The death of Ms. Spagnuolo affected her children in different ways. Some have become more reclusive, skipping family gatherings at Christmas and other holidays. Most of them, like Mr. Spagnuolo, cannot visit the block of Grimsby where she lived. He lights a candle at Mass for his mother, who was a regular at church.
“You relive it,” he said. “Every year they have, like, a walk down by the beach there. They play a bagpiper. It’s tough to go. Something you don’t get over, the way she died.”
The house, unsafe, was razed. The lot remains empty. Someone else delivers mail on the block — not Ms. Spagnuolo’s daughter, who, like her brother in sanitation, can’t go back. Not for work, not for anything.
In the case of the Colbornes, it was Mrs. Colborne’s daughter, Ms. Mikkelsen, who settled their affairs on Staten Island, where she grew up and couldn’t get away from fast enough after college. But a string of fluke accidents — a bad pipe, a neighbor’s leak — has delayed the sale of their home and kept her reluctantly coming back up from Florida for weeks at a time.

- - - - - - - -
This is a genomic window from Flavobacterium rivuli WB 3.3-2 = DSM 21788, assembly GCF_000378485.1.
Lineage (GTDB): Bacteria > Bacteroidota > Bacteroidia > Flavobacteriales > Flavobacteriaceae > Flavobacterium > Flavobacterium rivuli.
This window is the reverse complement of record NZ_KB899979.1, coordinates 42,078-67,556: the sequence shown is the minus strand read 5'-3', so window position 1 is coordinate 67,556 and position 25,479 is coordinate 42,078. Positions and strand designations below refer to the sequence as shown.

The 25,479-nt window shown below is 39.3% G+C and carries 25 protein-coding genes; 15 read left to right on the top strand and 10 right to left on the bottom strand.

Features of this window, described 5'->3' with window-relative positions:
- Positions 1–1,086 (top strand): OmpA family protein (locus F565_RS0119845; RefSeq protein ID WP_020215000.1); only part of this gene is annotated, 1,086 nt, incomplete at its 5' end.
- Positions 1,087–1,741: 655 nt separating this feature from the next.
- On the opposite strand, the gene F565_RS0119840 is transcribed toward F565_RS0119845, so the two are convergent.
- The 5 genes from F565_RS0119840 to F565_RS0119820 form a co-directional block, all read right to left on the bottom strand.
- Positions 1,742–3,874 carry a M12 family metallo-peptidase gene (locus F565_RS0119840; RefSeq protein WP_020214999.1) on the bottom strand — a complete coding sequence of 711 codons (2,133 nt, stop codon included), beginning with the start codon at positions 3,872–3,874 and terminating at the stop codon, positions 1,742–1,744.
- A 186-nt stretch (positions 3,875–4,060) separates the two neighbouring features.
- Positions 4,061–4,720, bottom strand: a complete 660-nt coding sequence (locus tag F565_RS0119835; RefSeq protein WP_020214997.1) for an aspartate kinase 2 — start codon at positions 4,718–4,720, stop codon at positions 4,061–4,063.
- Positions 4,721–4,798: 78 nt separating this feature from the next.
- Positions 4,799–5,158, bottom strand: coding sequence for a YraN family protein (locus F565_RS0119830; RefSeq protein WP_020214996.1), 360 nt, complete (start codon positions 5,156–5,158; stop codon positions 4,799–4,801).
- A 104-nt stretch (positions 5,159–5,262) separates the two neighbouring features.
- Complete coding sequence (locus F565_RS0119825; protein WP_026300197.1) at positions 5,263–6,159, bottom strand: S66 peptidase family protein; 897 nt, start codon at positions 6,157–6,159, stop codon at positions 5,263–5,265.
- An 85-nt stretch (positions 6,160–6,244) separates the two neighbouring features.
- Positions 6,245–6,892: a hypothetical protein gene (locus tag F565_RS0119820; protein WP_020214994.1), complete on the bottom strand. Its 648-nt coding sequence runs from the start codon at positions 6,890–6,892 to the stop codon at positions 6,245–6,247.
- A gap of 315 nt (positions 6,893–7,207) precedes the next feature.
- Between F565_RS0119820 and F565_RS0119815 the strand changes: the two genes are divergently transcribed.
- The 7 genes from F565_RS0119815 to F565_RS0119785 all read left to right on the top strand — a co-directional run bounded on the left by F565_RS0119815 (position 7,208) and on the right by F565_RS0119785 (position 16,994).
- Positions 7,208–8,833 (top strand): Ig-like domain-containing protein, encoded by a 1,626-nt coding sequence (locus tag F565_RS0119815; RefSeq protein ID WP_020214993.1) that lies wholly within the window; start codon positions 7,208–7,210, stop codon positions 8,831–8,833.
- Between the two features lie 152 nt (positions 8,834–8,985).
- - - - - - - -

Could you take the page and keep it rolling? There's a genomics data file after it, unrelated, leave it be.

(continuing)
“It’s almost like somebody up above doesn’t want me to move on,” she said.
Finally, this summer brought interest from a buyer.
“I went in, I said goodbye to the apartment, and I don’t ever plan on going back there again,” she said. “Staten Island represents the death of my mother.”
In her darkest times, she forced herself to think about other victims. A mother lost two sons, ages 2 and 4, when waves swept them from her arms on Staten Island. That mother, like others, declined to speak last week. Ms. Mikkelsen has never met her.
“When I started feeling sorry for myself,” Ms. Mikkelsen said, “I thought of her.”